Forward Pass!

Vince Bailey

May 2009

Finally! After paring your markups to the bone, bumping up productions to the max, and wheedling every possible nickel out of your suppliers, you’ve landed a job! Given the current atmosphere, this was no small feat, and it didn’t come easily. You had to haggle incessantly with the GC over inclusions that "the other guy had,” and conceded on a few minor items in the bargain. But concessions notwithstanding, you’ve managed to redeem yourself in the eyes of your superiors and your peers after a losing streak of several months, and redemption at this point is what really matters.

Now what? If your firm operates on the "divided house” model (project management segregated from estimating), you are going to go through some sort of handoff exercise with your project manager. This effort may range anywhere from a formal, written procedure, to a simple handing-over of the bid file and a few verbal comments. But if you sincerely care about the eventual success or failure of the project, you’ll want to give it the best send-off possible. You will do your utmost to make certain that the production team—the project manager and the onsite supervisor—has every scrap of relevant information that you managed to glean during your creation of the estimate. Common sense dictates the amount of time and degree of detail you’ll want to devote to a handoff, but a pre-job checklist covering the items suggested below can be a vital tool for passing forward any sizeable commercial project.

Jobsite and contact information. The masthead of any good pre-job checklist will include such vitals as the general contractor (including project manager and superintendent), job location, site telephone and fax numbers, projected start date and key personnel from your own firm.

Scope review. This may come from the proposal, the contract or from notes made during pre- or post-bid conversations (or any combination of the above that are available) involving inclusions, exclusions and qualifications to the proposed scope of work. Value-engineering changes, either potential or approved, should be discussed, as well as any differences between the bid documents and the construction documents. Clarity at this point can eliminate future disagreements regarding what you have agreed to provide and perform.

Review of drawings and specifications. This may entail a perusal of each relevant page, or just an overview of any critical details or potential problems. Possible cost-saving measures involving means and methods might be considered during this review.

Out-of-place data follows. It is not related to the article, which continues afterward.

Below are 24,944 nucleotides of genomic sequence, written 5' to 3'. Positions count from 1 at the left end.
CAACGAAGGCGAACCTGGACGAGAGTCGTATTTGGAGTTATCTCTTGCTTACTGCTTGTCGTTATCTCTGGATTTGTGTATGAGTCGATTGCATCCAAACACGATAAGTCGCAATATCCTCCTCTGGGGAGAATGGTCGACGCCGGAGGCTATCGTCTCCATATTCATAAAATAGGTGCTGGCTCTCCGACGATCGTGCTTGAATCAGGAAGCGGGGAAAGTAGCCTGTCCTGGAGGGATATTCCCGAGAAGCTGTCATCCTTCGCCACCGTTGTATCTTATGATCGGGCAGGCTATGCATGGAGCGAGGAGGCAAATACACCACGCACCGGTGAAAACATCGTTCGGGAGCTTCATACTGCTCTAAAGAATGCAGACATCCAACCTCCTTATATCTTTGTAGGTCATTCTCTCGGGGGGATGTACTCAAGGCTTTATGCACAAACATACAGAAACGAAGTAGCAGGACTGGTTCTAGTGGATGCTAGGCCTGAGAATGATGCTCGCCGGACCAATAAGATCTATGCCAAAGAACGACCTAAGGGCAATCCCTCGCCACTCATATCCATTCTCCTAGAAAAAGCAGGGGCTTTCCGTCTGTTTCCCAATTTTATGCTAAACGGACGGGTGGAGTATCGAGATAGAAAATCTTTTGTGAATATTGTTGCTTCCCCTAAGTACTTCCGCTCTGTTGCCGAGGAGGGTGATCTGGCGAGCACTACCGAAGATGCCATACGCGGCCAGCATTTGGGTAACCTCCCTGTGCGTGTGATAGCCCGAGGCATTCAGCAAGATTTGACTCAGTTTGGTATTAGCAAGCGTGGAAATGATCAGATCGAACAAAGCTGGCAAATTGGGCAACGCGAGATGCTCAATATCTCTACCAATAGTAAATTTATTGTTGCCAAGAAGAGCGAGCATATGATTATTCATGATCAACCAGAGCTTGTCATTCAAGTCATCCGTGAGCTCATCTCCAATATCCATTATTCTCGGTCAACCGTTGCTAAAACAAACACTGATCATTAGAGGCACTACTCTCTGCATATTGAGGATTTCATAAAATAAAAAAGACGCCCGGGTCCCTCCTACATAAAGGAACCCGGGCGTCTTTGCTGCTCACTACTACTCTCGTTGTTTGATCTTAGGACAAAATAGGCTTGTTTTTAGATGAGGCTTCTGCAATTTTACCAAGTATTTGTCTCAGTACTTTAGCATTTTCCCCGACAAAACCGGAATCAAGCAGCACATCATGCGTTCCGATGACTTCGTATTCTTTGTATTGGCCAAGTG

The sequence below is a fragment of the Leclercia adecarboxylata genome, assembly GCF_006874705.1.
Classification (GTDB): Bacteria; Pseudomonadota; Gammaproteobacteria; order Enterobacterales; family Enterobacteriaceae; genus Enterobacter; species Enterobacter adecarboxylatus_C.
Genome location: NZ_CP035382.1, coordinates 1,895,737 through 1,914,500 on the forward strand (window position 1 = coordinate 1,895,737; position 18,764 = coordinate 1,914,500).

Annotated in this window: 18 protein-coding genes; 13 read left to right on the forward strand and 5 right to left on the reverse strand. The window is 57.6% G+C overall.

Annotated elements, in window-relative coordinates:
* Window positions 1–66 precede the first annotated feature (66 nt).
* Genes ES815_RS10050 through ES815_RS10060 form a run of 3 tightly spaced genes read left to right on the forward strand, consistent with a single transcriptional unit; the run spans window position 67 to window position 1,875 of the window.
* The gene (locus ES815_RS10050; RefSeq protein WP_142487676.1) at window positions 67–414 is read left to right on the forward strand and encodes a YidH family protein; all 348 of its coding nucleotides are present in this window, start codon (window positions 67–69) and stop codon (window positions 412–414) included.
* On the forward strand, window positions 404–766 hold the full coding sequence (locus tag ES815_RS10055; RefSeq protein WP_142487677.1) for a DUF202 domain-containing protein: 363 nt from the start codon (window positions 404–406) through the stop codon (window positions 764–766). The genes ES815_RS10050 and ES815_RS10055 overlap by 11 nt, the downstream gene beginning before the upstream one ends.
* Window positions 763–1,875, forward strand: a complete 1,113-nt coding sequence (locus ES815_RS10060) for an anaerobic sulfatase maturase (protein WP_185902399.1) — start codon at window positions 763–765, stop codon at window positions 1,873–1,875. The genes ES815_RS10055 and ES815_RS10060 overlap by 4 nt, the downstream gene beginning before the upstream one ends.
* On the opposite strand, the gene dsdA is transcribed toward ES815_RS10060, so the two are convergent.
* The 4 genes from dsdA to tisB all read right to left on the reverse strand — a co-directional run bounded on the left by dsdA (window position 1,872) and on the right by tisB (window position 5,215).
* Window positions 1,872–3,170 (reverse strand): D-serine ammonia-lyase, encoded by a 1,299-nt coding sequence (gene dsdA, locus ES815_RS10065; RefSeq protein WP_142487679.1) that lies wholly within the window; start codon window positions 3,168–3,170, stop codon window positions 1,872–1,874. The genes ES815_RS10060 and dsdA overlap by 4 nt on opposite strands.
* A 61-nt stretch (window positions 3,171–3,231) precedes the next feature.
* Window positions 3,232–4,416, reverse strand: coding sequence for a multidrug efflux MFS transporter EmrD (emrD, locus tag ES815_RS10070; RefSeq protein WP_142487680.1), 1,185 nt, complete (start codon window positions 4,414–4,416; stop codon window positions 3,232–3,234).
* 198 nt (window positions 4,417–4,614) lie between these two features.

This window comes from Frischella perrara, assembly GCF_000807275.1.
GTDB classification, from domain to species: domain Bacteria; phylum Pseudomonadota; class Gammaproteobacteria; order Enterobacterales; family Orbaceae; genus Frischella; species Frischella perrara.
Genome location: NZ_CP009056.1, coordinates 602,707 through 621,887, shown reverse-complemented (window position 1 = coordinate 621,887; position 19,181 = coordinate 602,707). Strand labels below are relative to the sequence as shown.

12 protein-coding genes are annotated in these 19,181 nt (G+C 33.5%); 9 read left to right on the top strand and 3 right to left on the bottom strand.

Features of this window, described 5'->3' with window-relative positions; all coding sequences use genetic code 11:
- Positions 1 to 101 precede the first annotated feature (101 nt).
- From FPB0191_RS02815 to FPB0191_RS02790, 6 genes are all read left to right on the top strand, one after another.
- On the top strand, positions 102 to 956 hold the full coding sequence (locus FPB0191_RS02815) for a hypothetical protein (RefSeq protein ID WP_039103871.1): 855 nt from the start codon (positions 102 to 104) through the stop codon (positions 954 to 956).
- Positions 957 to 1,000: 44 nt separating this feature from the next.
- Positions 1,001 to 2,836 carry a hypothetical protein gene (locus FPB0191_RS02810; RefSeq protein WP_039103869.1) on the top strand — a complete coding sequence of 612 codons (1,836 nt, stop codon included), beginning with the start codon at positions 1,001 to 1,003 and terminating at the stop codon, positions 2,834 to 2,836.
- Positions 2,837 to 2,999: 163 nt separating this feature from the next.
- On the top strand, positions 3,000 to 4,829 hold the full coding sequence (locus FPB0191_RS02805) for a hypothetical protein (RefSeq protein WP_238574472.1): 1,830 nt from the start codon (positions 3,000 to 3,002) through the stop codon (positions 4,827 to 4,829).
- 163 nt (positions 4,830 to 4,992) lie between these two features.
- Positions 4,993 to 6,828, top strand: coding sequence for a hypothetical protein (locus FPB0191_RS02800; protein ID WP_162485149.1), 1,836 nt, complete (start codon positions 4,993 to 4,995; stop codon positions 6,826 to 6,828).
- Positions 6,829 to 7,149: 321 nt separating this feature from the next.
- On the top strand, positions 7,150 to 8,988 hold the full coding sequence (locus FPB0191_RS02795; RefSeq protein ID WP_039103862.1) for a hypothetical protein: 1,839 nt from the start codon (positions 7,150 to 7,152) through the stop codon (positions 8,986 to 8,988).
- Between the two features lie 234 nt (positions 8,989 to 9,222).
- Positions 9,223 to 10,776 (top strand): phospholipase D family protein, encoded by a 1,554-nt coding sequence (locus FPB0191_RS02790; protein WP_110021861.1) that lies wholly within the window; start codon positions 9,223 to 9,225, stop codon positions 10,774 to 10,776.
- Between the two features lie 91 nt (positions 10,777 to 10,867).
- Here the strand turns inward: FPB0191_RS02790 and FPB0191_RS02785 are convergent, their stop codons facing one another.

Contract review. There may already be a contract, or you, the estimator, may have reviewed a typical contract in the bidder’s instructions. Either way, your production team will need to know the terms and conditions under which they will be working.

Pending RFIs (Requests for Information), ASIs (Architect Supplemental Instruction forms), PCOs (Potential Change Orders). Any potential changes in the works that may impact coordination and/or cost should be logged for tracking.

Purchasing. Job-specific material pricing, specified products, long-lead items, preferred vendors and site access for deliveries are pertinent topics relating to this item. Early determination of products intended for use will help the PM assemble his submittal package in a timely and accurate manner.

Project schedule. What you have committed to in terms of milestones and durations is going to be crucial to your production department’s manpower and procurement planning. If phased scheduling has been proposed, your production team will need to know this. If a contract is still pending, a suggested manpower-loaded schedule may be appropriate for your PM to submit to the GC.

Specialized manpower needs. Demand for specific skills, such as welders, plasterers or specialty ceiling craftsmen will be valuable information for your PM.

Labor budget/tracking plan. Your PM will need your man-hours allocated to each labor cost to build a budget and a cost-tracking plan.

Potential quality issues. During your preparation of the estimate, you probably came across some possible quality issues on your project, such as a Level 5 finish in an area that will receive harsh natural light. Bringing such issues to the fore ahead of time gives your production team an opportunity to resolve them before they become quality disasters that require costly callbacks.

Equipment requirements. Your production team will want to know how you budgeted for equipment and what you anticipated during the estimate. Manlifts, welders, scaffolding and Dumpster are all common items for consideration. Specialty tools like tile-saws, dustless sanders and pneumatic fastener tools may have to be purchased for a particular project.

Such information exchanges often result in generating as many questions as answers, which can be equally valuable. Listing the questions and further research assignments to follow up on can be captured with an action item checklist. Both the pre-job checklist and the action item checklist have the added benefit of generating a written record that can be filed and referred to at a later date.

It is easy to see how valuable a checklist like the one above can be in preventing crucial information from "slipping through the cracks” when passing a sold job on to a production team. And by following through with a bit of extra effort after the job is sold, an effective estimator can ensure that his project is afforded the best chance for a successful completion.